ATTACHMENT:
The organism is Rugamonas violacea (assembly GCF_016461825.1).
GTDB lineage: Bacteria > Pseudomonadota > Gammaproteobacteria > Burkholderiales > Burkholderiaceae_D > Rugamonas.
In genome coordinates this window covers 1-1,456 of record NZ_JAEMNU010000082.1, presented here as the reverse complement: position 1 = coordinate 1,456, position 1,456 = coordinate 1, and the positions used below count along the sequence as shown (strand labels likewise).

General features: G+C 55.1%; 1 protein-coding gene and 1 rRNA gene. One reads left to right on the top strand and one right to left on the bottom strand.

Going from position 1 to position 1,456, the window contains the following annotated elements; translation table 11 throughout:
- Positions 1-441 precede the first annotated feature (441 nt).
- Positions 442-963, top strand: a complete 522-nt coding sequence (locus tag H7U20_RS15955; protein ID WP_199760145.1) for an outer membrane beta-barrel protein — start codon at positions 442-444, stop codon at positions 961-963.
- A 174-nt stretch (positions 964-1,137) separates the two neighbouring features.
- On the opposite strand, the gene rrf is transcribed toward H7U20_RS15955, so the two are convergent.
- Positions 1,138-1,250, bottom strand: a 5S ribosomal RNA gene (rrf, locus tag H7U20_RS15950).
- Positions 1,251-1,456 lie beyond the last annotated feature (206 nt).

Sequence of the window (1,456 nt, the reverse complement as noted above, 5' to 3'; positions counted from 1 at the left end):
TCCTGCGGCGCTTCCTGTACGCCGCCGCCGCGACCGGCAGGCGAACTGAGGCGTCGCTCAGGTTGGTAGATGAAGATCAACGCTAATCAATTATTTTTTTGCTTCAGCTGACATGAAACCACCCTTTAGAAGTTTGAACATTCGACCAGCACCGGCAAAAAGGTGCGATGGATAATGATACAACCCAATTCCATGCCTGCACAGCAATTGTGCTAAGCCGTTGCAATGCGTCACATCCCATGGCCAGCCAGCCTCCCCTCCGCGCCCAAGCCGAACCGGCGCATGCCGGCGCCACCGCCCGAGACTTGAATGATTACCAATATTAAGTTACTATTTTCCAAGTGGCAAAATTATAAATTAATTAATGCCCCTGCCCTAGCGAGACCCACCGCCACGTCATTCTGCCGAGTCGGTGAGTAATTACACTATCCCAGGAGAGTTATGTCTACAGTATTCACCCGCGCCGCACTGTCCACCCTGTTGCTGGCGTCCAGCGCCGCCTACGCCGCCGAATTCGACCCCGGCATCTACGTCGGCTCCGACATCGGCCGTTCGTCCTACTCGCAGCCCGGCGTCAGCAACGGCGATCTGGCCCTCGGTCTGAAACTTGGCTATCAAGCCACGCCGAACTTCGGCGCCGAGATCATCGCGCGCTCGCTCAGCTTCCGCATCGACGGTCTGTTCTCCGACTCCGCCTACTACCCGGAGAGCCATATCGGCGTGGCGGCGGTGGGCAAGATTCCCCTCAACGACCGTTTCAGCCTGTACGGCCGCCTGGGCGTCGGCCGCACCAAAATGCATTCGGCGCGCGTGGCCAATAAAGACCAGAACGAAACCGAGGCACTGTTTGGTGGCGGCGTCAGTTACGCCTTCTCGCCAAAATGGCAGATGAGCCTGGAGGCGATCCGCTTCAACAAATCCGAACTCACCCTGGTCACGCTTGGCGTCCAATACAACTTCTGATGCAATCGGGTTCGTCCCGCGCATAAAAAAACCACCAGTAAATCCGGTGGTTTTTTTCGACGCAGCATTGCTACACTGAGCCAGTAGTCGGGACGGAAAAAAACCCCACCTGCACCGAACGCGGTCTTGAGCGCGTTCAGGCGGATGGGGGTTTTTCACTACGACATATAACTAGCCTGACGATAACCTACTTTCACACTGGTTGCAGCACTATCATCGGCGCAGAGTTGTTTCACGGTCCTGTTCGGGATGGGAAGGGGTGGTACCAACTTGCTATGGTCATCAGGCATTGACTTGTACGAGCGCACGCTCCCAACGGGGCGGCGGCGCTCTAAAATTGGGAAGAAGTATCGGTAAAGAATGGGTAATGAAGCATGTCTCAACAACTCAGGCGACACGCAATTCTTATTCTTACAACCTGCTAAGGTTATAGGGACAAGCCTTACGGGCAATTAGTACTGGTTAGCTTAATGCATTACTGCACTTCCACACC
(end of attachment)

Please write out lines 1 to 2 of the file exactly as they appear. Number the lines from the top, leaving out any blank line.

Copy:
The organism is Rugamonas violacea (assembly GCF_016461825.1).
GTDB lineage: Bacteria > Pseudomonadota > Gammaproteobacteria > Burkholderiales > Burkholderiaceae_D > Rugamonas.